Lani Silversides, Instructor in Mathematics, presented “Performing Under Pressure” at the Tang Institute this past Friday. The presentation was created with the goal in mind of helping students deal with stress by giving them the necessary tools to do so.
In her presentation, Silversides introduced the audience to two main tactics in controlling stress: the “Triple A” plan and the “PRE-performance” three-step plan. Silversides first discussed the “PRE-performance” plan and its three main components: “Preparation,” studying; “Repetition,” the visualization of the performance itself; and “Empowered statement,” a positive self-talk. In an email to The Phillipian, Silversides described her message as tying the three together as a package.
“You can not go into a test with a ‘you got this’ statement, and not having prepared or studied, and expect it’s going to go great. And, studying all night long and going into the test with an “I’m going to fail this” attitude is equally unhelpful. So it’s all three… [doing] the preparation, [visualizing] how you want it to go, and [going] in with a positive attitude,” wrote Silversides.
The “Triple A” plan consisted of three steps: Awareness, Acceptance, and Action. Silversides defined awareness as setting a plan for oneself if stressful situations come about. Acceptance is understanding that stress is natural and unavoidable. The action was described as setting an action to help us ‘reset’ our mindset if stress is encountered.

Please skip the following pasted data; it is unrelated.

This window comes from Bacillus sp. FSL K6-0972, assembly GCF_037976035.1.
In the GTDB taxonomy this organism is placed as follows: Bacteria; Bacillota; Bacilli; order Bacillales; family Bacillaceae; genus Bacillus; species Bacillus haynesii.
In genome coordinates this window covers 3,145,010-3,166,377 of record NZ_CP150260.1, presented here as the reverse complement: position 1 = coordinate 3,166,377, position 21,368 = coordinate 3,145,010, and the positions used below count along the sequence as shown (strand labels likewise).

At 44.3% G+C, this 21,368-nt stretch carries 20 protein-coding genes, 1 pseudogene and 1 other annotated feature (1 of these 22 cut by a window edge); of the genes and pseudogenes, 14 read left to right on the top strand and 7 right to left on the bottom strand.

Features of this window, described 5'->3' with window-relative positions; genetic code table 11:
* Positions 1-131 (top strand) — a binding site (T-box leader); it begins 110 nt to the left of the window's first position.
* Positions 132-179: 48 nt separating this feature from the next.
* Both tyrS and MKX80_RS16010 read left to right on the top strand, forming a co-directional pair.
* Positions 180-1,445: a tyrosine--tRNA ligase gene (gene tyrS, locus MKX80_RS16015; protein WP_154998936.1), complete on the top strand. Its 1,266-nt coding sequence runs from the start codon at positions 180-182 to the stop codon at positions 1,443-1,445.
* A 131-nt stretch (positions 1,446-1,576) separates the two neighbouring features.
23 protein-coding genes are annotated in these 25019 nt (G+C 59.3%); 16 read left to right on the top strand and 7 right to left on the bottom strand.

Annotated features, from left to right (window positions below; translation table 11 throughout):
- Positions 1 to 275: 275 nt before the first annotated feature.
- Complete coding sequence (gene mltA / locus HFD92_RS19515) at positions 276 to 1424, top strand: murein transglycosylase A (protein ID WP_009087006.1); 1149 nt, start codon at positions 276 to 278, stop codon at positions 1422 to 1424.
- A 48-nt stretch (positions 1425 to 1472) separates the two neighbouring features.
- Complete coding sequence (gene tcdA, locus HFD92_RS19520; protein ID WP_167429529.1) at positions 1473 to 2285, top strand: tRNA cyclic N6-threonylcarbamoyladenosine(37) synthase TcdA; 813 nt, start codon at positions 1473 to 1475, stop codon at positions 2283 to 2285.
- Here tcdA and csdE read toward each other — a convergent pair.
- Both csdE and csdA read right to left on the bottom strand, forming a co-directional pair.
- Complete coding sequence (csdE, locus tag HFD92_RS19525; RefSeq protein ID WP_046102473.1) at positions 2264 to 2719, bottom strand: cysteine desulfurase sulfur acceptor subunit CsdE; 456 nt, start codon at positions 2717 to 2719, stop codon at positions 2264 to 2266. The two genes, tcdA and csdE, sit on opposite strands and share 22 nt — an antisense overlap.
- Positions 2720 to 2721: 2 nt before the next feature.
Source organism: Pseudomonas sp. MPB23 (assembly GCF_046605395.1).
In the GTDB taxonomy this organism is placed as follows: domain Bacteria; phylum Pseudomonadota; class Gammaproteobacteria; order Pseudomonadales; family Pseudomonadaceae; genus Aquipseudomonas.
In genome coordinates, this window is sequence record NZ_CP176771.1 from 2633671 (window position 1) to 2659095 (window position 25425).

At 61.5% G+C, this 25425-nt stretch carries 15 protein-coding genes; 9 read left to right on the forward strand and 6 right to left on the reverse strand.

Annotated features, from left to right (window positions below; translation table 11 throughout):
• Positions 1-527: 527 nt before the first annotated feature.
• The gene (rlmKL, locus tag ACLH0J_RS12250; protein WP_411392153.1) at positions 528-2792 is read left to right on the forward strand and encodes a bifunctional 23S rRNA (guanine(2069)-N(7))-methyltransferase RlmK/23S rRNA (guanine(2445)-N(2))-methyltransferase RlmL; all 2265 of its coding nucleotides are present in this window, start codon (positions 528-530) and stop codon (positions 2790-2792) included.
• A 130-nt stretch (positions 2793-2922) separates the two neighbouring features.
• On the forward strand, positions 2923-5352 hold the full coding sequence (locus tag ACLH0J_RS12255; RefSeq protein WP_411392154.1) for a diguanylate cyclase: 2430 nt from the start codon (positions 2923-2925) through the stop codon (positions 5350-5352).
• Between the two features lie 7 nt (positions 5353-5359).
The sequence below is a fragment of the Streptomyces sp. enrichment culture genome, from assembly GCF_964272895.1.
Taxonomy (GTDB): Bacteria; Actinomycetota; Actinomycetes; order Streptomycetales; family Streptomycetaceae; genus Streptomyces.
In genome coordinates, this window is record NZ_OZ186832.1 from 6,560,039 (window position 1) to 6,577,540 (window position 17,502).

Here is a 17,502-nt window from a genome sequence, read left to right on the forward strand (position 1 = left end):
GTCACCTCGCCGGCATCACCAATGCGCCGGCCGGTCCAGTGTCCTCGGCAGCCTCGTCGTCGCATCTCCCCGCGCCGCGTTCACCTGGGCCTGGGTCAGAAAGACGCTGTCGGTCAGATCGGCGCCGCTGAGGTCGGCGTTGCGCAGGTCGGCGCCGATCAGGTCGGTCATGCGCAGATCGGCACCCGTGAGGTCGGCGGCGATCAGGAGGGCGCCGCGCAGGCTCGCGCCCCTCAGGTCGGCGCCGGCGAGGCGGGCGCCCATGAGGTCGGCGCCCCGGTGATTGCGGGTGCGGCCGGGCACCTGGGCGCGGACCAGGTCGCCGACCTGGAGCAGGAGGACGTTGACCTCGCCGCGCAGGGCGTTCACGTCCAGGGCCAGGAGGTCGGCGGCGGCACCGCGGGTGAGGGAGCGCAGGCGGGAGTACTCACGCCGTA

Attendees of the presentation reflected upon the idea of accepting that stress is natural within the Andover community. Charlotte Whitehurst ’22 explained her perspective on the trouble Andover students have accepting the stresses around them.
“We definitely perceive obstacles as something that shouldn’t happen, [and] as such a negative thing. We struggle to accept the fact that things aren’t always meant to go to our advantage, and we get stressed when that happens,” said Whitehurst.
Whitehurst continued, “I think it’s hard to detach ourselves from stress, because it’s an environment where we’re very close to our peers, and everyone’s talking lots about their stress and workload and what you’re working about. When you hear that, it’s hard to not ask ourselves, ‘Shouldn’t I be stressed, too?’ This stress just kind of mounts to a point where it’s not healthy.”
This perspective was supported by Silversides, who claimed that her strategies were geared to help students manage the stresses they have in their daily lives.
Silversides wrote, “Rather than ignoring stress, we want to know that we’re going to have stress… The point is, we’re not trying to get rid of it, and sometimes when we try to check it really well, it just makes it bigger… The purpose of my work and the presentation was not actually about reducing stress or how much stress there is at Andover… The purpose is to teach people that this is normal, and there are tools and something they can do about it.”